What truly is sorrow? Sorrow can be defined as a feeling of deep distress caused by a loss or misfortune, but it’s easy to define but difficult to experience. Sorrow grips and it tightens. Sorrow stifles, even cripples the person that has been affected. It takes immense strength to break the bonds that sorrow has on the individual and Gris is a game that tells an incredible abstract tale of the journey one takes to overcome this emotion.
Gris released December 2018 and was the debut game from Nomada studio, who is based in Barcelona and published by Devolver Digital.
Gris does not have a traditional plot but it is a story entirely up to interpretation. It is known that something tragic has happened to this woman and she travels throughout the world in search of some clarity. The prolific statues that litter the world evoke an intense emotional response from the woman.
Gameplay in Gris in incredibly simple. The game relies heavily on a simple form of platforming with puzzles intertwined. The protaganist runs, jumps and solves puzzles to progress. The world is made up of ancient ruins, forests, and deserts to traverse. The ability to become weighted, to break cracked sections and the ability to sing beautiful melodies come later and have little impact on gameplay. Its hard to talk about gameplay when Gris’ gameplay is not meant to be in the spotlight, it is the over arching theme: sorrow.
Berlinist creates probably the most beautiful score I have ever heard in a game. When completing a section and the protagonists is confronted with what she has lost, the music explodes with emotion. The piano plays smooth melodies, brass instruments flare while a voice cries out with immense emotion. Music is fluid within the flooded ruins, pipe organs flare in the desert and a violin plays a tranquil melody when deep in the forest.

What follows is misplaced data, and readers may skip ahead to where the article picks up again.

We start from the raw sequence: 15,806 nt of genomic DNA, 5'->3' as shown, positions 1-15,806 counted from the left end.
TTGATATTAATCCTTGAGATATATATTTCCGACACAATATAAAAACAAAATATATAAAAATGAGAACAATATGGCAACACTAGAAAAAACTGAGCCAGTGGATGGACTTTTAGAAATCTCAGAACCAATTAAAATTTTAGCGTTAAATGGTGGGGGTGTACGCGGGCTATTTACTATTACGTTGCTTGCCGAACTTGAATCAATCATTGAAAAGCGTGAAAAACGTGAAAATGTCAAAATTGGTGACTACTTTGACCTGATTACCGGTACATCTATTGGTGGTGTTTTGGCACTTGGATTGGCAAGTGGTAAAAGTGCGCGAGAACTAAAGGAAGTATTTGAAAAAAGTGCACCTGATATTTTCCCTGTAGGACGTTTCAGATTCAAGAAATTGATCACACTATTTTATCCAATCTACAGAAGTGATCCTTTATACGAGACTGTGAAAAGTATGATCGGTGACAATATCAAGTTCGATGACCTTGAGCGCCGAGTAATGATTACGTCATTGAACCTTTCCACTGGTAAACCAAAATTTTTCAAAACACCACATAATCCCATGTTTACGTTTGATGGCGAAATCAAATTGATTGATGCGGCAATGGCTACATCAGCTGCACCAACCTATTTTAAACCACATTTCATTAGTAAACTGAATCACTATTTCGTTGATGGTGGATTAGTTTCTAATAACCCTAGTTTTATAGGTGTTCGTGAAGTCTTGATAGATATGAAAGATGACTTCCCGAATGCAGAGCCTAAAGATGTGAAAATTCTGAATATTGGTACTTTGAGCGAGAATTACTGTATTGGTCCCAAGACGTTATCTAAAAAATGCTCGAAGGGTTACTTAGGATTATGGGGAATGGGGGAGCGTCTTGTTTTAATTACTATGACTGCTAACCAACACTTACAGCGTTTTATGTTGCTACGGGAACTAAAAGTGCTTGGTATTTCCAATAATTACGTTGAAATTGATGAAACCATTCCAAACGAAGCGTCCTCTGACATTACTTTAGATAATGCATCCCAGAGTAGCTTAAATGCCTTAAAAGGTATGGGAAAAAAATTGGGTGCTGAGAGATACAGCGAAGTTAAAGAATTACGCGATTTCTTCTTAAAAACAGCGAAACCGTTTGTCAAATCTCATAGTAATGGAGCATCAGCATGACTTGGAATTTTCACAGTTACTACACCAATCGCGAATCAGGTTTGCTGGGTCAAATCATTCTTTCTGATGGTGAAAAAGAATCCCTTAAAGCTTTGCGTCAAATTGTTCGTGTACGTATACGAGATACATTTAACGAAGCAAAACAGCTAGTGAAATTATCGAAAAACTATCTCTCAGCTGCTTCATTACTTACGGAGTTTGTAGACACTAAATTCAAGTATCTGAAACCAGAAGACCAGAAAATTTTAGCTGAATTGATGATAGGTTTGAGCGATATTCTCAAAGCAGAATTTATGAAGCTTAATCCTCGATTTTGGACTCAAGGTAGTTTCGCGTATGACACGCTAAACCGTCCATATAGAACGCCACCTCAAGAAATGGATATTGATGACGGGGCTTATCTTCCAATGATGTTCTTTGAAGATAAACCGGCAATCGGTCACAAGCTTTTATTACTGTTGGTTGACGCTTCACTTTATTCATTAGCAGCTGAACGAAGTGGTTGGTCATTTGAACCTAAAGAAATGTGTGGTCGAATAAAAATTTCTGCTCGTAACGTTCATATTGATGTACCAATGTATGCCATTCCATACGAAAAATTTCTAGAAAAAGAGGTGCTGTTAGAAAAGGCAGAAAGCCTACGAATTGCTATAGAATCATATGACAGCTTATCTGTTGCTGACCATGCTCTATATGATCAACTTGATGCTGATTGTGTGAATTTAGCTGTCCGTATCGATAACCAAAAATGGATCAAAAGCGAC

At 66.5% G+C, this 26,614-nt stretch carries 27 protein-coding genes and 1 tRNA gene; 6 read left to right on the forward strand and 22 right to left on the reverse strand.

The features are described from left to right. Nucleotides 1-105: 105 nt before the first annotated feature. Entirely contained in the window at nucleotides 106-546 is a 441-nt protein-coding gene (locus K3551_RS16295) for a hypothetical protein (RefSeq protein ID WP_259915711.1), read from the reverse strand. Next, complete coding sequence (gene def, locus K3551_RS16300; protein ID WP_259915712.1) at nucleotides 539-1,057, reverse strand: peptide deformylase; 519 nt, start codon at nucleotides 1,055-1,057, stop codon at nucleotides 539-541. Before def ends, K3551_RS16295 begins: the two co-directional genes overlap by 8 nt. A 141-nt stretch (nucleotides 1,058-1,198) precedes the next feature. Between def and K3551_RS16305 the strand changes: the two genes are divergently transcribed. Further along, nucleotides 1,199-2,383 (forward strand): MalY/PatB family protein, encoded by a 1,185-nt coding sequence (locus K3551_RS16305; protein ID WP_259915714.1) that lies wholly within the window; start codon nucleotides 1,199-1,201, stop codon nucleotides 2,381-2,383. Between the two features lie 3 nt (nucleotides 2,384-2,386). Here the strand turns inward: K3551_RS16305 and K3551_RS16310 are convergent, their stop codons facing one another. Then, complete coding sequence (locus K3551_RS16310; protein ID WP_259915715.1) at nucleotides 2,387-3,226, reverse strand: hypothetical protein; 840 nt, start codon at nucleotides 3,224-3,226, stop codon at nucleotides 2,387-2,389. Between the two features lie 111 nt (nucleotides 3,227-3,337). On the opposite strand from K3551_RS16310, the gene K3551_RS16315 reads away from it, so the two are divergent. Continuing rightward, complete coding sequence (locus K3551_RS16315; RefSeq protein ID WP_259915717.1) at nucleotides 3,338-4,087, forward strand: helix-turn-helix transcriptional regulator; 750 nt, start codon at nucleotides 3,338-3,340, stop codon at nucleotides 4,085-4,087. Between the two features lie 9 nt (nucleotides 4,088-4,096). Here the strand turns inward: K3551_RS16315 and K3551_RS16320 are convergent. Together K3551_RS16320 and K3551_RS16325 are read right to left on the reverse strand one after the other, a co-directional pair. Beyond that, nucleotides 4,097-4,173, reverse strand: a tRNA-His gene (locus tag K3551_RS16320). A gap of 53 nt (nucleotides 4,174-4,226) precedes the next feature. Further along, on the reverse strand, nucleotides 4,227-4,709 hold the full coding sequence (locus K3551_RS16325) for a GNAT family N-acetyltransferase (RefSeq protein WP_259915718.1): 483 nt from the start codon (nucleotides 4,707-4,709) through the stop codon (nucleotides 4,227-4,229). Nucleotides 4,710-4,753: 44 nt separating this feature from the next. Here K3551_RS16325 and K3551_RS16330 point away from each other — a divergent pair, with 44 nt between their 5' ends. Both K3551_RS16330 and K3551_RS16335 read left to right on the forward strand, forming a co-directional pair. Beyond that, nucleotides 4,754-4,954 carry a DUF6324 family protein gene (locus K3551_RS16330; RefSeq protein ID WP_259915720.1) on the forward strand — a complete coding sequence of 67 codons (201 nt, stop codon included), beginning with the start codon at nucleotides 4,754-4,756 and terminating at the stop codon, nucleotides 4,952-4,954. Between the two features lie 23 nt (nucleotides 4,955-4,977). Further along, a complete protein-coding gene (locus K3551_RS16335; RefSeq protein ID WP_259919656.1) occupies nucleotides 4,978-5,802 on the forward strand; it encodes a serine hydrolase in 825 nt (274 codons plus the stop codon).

Gris’ art is based solely around watercolor inspired by Conrad Roset. The world, in the beginning, is devoid of color but as you traverse the world and confront statues of a mysterious woman, beautiful splatters of colors litter the screen. Forests become a lush green, the desert becomes a harsher red, the water logged ruins become a deep blue. Gris’ style is on par with some of the most beautiful art that I have ever seen in a video game.
Playing Gris was incredibly difficult for me on a personal level. The emotions that I felt while playing the game were always extreme, in a good way. The gameplay does not add up to much but that doesn’t diminish the game even in the slightest, because the music and abstract story were the spotlight here. Goosebumps went throughout my body when listening to the excellent music by Berlinist and exeperiencing Roset’s art style light up the game. Gris is nothing short of a masterpiece and I do believe that everyone should experience this game.